A d-dimer test is a blood test that measures a substance that is released when a blood clot breaks up. Doctors order the d-dimer test, along with other lab tests and imaging scans, to help check for blood-clotting problems. A d-dimer test can also be used to check how well a treatment is working.
Why It Is Done
Doctors use the d-dimer test when a person might have a dangerous blood-clotting problem. These problems include:
- Deep vein thrombosis, a condition in which a blood clot (thrombus) forms in the deep veins of the legs, pelvis, or arms.
- Pulmonary embolism, a condition in which blood flow in an artery in the lung is suddenly blocked.
- Disseminated intravascular coagulation (DIC), a condition that prevents a person's blood from clotting normally.
How It Is Done
A health professional uses a needle to take a blood sample, usually from the arm.
How It Feels
When a blood sample is taken, you may feel nothing at all from the needle. Or you might feel a quick sting or pinch.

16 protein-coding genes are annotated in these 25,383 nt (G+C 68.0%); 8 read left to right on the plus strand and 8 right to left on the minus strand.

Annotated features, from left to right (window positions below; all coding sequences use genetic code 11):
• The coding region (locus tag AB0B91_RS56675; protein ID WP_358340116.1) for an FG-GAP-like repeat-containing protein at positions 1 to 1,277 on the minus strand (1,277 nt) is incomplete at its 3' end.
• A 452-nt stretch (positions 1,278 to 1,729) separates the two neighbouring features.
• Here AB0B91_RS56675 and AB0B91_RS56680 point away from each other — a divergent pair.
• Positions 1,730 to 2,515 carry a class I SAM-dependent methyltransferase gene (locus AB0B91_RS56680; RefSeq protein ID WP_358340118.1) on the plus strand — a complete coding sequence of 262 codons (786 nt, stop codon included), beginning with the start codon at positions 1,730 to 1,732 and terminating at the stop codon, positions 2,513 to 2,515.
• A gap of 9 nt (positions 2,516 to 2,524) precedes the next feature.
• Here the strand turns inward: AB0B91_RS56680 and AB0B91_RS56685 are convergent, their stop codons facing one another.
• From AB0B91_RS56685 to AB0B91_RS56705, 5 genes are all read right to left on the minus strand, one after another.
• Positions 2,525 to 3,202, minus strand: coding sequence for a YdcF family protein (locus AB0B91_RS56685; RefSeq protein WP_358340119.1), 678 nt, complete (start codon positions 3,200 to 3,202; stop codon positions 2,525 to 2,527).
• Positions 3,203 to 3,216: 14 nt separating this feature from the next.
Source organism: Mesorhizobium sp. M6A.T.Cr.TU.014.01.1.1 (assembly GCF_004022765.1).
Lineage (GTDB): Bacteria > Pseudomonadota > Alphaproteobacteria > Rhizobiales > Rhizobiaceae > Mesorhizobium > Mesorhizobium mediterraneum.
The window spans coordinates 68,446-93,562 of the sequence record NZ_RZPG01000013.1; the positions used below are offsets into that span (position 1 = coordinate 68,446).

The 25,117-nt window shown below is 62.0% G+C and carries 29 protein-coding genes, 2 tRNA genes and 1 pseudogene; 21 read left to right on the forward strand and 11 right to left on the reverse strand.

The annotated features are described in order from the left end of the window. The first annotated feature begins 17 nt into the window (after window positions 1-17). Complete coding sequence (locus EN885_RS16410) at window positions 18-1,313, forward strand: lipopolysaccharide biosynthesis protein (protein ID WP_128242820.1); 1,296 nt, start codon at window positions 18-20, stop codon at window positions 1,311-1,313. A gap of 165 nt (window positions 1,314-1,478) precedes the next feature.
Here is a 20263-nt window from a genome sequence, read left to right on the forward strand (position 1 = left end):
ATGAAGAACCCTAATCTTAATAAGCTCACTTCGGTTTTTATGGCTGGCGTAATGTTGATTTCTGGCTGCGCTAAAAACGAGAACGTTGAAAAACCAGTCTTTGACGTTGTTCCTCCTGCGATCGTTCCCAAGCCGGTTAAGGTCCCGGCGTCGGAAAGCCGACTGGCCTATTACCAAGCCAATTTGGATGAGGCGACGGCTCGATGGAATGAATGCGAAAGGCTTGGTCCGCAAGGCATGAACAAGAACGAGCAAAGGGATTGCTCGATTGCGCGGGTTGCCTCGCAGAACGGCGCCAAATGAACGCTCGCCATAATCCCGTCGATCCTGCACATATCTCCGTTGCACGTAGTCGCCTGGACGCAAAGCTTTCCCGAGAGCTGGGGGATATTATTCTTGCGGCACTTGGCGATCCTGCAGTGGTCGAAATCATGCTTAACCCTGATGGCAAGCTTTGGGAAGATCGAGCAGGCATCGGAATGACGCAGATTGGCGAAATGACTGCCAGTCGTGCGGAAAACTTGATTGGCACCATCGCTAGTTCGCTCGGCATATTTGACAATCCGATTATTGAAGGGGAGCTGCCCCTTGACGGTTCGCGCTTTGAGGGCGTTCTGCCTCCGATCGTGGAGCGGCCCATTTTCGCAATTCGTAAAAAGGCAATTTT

There is very little chance of having a problem from this test. When a blood sample is taken, a small bruise may form at the site.
Each lab has a different range for what's normal. Your lab report should show the range that your lab uses for each test. The normal range is just a guide. Your doctor will also look at your results based on your age, health, and other factors. A value that isn't in the normal range may still be normal for you.
- A low or normal d-dimer test result means that there is very little of the substance that's released as a blood clot breaks up. Having very little of this substance means that a blood clotting problem isn't likely.
- A higher-than-normal d-dimer level might mean that there is a blood-clotting problem. But a higher level might be caused by some other health problem or by a normal healing process.
- D-dimer levels are often higher than normal in people who have abnormal blood clotting.